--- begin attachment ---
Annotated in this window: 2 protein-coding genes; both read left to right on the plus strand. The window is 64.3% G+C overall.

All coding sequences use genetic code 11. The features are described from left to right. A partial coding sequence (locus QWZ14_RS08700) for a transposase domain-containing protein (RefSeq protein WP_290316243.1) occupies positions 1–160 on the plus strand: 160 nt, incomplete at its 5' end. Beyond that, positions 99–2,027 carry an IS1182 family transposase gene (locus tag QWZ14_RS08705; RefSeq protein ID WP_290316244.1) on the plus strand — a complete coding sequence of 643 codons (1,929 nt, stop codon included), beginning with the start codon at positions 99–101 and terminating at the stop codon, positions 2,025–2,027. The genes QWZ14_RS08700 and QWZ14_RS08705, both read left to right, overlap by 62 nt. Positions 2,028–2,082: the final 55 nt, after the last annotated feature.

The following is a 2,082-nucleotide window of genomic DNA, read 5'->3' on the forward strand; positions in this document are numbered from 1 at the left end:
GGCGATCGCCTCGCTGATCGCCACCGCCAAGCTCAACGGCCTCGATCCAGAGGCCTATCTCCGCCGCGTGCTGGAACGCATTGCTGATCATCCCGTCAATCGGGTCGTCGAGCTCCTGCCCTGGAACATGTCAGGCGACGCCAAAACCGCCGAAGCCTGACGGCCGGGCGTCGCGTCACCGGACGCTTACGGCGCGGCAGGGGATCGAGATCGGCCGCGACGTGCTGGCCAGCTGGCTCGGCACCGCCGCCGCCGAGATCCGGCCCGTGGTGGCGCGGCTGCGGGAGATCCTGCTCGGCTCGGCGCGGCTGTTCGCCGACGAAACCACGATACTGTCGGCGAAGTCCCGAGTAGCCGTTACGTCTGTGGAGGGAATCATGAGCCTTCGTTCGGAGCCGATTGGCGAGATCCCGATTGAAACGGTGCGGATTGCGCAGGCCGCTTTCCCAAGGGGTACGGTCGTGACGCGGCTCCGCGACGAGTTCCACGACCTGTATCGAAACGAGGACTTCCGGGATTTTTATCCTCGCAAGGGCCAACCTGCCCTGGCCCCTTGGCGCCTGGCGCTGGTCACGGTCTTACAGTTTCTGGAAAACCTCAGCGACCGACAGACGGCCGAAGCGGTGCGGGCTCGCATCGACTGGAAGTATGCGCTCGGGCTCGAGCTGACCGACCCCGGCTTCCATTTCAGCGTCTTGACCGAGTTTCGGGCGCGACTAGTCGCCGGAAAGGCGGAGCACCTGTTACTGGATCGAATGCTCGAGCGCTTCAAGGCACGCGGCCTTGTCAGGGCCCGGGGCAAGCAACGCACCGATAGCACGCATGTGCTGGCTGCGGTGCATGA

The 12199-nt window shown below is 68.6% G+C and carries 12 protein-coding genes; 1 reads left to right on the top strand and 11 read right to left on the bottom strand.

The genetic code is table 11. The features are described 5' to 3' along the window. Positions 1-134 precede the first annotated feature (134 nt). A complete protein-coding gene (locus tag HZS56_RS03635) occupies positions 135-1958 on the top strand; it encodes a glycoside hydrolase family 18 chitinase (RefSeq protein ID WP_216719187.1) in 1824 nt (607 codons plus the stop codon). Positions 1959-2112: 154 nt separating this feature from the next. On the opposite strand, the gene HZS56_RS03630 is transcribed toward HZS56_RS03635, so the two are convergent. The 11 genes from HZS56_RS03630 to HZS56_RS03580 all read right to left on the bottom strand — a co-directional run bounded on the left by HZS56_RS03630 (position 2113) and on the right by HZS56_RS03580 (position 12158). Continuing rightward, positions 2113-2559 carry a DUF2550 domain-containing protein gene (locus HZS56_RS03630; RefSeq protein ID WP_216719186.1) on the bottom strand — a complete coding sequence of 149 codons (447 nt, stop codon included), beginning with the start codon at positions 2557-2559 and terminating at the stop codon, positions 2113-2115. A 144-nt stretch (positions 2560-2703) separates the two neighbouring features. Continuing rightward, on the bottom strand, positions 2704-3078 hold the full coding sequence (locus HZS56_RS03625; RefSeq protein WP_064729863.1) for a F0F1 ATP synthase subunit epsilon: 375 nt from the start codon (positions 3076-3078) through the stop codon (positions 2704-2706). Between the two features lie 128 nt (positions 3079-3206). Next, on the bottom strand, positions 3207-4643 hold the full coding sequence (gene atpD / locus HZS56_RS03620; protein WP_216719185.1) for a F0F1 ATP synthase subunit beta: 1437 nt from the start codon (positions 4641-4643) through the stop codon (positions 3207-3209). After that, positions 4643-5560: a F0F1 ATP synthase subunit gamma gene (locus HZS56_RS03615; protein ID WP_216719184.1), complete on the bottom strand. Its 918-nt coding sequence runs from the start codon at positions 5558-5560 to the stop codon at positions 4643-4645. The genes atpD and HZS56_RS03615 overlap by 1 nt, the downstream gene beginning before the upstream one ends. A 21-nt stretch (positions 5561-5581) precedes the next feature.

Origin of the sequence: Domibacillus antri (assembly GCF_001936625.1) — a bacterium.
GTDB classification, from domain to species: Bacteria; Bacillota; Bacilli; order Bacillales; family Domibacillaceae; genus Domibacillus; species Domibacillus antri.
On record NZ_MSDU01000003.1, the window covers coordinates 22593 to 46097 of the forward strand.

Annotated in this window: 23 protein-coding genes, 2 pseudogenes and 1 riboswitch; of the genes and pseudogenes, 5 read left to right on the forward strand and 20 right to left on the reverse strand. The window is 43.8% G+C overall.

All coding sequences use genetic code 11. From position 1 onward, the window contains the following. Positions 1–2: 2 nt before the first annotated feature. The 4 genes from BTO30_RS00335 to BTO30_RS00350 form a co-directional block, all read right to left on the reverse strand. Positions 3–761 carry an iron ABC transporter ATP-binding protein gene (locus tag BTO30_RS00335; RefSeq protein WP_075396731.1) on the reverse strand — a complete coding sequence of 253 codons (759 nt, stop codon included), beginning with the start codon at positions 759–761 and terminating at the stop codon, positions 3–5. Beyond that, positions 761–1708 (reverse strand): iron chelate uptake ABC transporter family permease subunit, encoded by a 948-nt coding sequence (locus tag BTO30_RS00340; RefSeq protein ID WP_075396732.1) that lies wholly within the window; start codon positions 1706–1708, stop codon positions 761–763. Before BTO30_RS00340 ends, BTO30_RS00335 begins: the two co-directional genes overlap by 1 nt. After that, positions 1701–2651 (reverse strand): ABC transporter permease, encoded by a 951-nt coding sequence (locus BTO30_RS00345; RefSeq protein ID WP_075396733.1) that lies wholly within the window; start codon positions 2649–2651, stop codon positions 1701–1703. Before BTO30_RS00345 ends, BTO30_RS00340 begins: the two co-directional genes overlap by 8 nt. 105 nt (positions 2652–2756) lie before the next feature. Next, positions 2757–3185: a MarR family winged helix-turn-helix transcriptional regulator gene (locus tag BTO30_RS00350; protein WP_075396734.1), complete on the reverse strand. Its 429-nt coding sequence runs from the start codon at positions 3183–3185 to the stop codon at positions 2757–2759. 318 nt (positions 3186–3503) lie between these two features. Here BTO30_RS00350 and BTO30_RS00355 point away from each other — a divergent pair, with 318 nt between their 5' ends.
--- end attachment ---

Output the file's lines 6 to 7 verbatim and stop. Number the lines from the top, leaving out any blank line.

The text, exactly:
The genetic code is table 11. The features are described 5' to 3' along the window. Positions 1-134 precede the first annotated feature (134 nt). A complete protein-coding gene (locus tag HZS56_RS03635) occupies positions 135-1958 on the top strand; it encodes a glycoside hydrolase family 18 chitinase (RefSeq protein ID WP_216719187.1) in 1824 nt (607 codons plus the stop codon). Positions 1959-2112: 154 nt separating this feature from the next. On the opposite strand, the gene HZS56_RS03630 is transcribed toward HZS56_RS03635, so the two are convergent. The 11 genes from HZS56_RS03630 to HZS56_RS03580 all read right to left on the bottom strand — a co-directional run bounded on the left by HZS56_RS03630 (position 2113) and on the right by HZS56_RS03580 (position 12158). Continuing rightward, positions 2113-2559 carry a DUF2550 domain-containing protein gene (locus HZS56_RS03630; RefSeq protein ID WP_216719186.1) on the bottom strand — a complete coding sequence of 149 codons (447 nt, stop codon included), beginning with the start codon at positions 2557-2559 and terminating at the stop codon, positions 2113-2115. A 144-nt stretch (positions 2560-2703) separates the two neighbouring features. Continuing rightward, on the bottom strand, positions 2704-3078 hold the full coding sequence (locus HZS56_RS03625; RefSeq protein WP_064729863.1) for a F0F1 ATP synthase subunit epsilon: 375 nt from the start codon (positions 3076-3078) through the stop codon (positions 2704-2706). Between the two features lie 128 nt (positions 3079-3206). Next, on the bottom strand, positions 3207-4643 hold the full coding sequence (gene atpD / locus HZS56_RS03620; protein WP_216719185.1) for a F0F1 ATP synthase subunit beta: 1437 nt from the start codon (positions 4641-4643) through the stop codon (positions 3207-3209). After that, positions 4643-5560: a F0F1 ATP synthase subunit gamma gene (locus HZS56_RS03615; protein ID WP_216719184.1), complete on the bottom strand. Its 918-nt coding sequence runs from the start codon at positions 5558-5560 to the stop codon at positions 4643-4645. The genes atpD and HZS56_RS03615 overlap by 1 nt, the downstream gene beginning before the upstream one ends. A 21-nt stretch (positions 5561-5581) precedes the next feature.

Origin of the sequence: Domibacillus antri (assembly GCF_001936625.1) — a bacterium.